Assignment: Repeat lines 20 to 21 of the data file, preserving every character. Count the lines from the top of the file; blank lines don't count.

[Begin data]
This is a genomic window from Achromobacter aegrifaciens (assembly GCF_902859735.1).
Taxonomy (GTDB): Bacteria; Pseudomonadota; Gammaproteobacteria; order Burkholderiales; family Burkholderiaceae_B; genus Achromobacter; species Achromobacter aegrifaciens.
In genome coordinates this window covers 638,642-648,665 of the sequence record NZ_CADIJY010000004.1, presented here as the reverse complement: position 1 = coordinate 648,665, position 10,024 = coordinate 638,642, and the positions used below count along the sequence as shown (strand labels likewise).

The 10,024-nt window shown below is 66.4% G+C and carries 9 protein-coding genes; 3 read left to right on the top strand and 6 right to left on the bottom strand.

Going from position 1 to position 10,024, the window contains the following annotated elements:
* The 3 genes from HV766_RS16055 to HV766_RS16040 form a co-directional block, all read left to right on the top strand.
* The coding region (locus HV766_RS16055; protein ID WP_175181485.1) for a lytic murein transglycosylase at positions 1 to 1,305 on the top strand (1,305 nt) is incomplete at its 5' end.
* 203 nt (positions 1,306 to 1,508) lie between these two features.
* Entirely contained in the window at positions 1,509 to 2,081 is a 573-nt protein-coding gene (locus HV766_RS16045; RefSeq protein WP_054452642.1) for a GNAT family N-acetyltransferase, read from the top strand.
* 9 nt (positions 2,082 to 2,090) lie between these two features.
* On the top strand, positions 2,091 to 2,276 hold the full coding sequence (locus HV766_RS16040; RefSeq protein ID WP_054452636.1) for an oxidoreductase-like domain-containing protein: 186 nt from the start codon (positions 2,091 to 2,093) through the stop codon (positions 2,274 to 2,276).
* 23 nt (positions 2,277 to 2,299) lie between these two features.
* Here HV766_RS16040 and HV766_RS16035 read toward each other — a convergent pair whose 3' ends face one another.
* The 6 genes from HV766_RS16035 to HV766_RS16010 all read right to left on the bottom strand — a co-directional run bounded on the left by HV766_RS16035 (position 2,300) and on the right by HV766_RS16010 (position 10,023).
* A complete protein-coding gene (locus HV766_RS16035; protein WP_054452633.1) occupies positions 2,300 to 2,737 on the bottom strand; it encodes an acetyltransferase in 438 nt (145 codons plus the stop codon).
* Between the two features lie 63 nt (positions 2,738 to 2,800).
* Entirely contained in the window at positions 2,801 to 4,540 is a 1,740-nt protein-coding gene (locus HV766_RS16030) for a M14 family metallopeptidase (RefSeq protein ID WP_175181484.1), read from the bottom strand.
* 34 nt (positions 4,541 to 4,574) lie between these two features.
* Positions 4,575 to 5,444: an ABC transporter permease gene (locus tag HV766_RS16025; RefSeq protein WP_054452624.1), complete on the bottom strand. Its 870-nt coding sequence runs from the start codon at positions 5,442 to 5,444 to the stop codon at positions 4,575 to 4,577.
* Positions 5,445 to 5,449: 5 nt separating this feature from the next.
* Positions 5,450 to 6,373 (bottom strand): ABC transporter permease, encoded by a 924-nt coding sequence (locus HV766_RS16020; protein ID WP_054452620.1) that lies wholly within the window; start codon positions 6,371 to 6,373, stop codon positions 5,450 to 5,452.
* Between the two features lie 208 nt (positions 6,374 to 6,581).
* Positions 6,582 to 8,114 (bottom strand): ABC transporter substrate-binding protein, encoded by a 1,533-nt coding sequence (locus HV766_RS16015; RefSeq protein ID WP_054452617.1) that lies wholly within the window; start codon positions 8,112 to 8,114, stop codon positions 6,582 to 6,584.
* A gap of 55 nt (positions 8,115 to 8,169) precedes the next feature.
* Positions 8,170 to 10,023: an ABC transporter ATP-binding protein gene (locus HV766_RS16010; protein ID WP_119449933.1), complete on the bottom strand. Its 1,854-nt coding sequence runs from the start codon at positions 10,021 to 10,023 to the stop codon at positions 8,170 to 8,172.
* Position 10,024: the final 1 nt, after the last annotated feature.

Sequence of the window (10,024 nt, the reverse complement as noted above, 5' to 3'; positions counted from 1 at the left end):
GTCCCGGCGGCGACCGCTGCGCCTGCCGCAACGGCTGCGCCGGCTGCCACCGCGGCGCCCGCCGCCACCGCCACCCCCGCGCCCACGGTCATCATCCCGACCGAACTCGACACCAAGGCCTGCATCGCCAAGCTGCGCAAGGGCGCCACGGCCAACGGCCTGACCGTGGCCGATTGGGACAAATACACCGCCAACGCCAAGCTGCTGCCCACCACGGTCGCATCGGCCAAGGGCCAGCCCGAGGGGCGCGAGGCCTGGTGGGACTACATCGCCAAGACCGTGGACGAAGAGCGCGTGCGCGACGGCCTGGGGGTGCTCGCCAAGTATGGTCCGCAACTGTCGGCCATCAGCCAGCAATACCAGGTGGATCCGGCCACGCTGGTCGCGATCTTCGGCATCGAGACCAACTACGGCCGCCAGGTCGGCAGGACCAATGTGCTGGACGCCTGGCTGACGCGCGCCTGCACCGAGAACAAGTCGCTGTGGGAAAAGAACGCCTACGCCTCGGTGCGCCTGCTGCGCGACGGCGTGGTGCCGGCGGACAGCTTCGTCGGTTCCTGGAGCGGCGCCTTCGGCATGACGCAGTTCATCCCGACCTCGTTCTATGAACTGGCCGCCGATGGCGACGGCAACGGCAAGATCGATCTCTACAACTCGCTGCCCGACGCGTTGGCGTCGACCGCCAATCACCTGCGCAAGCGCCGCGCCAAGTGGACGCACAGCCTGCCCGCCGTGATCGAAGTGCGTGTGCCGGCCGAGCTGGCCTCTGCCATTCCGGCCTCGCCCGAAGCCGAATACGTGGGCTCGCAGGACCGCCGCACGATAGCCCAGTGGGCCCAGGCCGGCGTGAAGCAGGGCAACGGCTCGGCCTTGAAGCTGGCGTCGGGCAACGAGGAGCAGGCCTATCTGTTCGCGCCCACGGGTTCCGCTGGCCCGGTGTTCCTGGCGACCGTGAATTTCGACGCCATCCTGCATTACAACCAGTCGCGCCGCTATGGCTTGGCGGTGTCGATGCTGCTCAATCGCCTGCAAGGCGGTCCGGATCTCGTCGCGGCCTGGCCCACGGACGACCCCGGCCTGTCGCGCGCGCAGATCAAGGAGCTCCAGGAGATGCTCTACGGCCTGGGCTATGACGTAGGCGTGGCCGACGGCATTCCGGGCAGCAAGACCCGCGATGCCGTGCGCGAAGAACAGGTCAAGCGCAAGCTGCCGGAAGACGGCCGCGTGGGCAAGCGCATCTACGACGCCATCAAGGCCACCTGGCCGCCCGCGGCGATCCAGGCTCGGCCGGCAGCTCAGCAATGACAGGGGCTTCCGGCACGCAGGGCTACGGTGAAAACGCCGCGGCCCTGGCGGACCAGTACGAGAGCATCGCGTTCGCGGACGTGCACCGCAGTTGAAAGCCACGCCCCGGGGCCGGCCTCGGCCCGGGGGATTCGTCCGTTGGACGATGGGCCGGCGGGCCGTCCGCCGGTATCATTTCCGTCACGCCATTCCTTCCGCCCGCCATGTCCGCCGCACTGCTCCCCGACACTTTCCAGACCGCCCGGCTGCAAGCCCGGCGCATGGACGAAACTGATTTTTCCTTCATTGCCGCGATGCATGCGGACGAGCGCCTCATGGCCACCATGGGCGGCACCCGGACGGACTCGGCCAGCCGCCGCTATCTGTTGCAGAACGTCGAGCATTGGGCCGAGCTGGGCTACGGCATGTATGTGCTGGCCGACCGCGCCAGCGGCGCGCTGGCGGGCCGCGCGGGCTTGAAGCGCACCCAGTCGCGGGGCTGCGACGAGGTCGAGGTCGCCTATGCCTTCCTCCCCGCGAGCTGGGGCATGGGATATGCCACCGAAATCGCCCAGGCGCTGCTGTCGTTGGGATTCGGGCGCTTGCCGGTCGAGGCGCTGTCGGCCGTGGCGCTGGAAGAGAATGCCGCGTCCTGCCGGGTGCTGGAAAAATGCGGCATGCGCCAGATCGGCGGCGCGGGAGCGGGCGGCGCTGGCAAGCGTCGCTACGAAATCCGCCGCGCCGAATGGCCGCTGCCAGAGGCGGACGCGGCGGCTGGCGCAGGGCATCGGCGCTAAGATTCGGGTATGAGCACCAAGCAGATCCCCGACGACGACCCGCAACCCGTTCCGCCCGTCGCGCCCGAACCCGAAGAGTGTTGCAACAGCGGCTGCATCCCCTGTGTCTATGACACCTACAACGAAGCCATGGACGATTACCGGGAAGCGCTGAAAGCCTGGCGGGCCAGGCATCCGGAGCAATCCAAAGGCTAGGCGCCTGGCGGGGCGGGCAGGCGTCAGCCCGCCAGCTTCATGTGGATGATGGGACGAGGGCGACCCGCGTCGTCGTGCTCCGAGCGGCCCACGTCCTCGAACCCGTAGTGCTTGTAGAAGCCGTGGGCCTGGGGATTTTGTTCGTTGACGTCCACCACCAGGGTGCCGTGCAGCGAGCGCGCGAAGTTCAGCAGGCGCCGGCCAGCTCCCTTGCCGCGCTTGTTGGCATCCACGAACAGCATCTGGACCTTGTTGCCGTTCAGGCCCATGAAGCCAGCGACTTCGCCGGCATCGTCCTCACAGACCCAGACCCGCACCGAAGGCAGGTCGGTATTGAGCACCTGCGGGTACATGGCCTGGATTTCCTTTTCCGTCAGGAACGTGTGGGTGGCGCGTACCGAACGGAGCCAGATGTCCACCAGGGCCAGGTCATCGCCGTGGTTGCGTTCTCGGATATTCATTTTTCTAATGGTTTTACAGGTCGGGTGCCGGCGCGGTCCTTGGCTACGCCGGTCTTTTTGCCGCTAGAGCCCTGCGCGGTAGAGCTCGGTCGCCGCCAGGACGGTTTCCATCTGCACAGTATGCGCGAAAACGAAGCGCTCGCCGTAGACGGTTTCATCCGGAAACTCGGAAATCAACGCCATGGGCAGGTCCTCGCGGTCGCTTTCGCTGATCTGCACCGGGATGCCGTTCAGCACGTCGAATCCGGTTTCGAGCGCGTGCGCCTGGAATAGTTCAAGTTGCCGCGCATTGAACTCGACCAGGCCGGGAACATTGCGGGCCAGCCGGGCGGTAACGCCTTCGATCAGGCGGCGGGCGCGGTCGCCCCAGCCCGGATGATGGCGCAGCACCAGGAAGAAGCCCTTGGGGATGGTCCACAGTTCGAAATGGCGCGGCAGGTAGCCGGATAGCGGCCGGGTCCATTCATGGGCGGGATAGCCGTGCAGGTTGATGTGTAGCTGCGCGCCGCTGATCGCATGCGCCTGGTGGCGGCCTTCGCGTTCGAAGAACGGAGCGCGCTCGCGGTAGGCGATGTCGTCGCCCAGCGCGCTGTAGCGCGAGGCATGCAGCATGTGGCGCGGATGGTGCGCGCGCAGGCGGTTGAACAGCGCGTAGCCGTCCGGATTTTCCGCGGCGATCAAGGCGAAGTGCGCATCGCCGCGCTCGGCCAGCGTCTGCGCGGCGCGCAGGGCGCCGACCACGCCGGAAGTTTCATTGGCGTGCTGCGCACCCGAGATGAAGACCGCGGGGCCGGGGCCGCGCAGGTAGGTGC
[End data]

* Positions 5,445 to 5,449: 5 nt separating this feature from the next.
* Positions 5,450 to 6,373 (bottom strand): ABC transporter permease, encoded by a 924-nt coding sequence (locus HV766_RS16020; protein ID WP_054452620.1) that lies wholly within the window; start codon positions 6,371 to 6,373, stop codon positions 5,450 to 5,452.